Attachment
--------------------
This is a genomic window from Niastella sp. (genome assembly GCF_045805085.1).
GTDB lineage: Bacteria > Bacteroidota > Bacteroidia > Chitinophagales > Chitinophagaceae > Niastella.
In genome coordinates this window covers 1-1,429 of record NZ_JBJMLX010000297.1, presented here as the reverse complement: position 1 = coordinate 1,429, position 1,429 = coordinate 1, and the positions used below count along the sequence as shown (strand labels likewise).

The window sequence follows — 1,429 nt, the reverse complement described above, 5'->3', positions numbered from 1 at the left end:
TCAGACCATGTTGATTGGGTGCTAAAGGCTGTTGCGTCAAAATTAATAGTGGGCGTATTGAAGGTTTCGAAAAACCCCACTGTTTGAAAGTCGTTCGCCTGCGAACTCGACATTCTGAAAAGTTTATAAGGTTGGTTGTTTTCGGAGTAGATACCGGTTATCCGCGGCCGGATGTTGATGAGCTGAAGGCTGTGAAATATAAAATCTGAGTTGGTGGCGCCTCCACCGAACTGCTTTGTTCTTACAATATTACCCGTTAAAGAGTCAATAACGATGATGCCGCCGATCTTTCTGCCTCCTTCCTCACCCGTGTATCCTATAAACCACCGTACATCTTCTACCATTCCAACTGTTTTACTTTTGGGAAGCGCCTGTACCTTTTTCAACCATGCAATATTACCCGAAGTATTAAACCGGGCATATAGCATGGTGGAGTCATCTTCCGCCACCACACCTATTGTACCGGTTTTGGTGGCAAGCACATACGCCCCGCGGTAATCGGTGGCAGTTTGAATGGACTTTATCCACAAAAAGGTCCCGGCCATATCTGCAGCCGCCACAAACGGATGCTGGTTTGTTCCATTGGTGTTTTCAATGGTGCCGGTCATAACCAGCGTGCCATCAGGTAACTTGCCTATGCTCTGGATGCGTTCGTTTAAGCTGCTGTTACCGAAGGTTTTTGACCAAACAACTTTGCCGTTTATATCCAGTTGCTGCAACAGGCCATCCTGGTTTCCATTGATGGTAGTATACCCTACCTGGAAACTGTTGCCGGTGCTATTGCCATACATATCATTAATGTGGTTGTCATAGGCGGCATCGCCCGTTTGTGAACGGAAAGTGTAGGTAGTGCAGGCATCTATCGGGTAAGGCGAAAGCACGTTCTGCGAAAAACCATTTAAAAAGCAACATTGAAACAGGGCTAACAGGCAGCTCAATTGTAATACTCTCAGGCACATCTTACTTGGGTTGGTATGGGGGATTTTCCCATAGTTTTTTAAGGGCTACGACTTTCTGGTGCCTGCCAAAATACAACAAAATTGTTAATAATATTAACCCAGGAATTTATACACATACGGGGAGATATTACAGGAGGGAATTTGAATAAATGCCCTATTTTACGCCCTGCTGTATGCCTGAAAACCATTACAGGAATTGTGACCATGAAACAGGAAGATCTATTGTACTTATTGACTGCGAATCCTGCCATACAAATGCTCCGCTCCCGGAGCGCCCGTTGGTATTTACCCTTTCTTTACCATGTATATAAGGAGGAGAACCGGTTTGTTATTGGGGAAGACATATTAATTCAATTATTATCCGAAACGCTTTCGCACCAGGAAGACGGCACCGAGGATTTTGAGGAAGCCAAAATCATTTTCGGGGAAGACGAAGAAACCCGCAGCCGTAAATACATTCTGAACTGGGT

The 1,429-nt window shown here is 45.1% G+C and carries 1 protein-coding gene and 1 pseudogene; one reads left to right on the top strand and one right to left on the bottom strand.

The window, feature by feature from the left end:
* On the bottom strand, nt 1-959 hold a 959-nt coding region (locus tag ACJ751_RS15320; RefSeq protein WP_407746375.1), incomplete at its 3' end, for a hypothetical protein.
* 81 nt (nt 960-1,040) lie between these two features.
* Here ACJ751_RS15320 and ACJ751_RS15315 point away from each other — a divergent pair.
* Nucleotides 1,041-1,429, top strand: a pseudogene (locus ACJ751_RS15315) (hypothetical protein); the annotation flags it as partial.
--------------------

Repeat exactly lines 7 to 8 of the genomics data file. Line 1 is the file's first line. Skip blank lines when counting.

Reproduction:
The window, feature by feature from the left end:
* On the bottom strand, nt 1-959 hold a 959-nt coding region (locus tag ACJ751_RS15320; RefSeq protein WP_407746375.1), incomplete at its 3' end, for a hypothetical protein.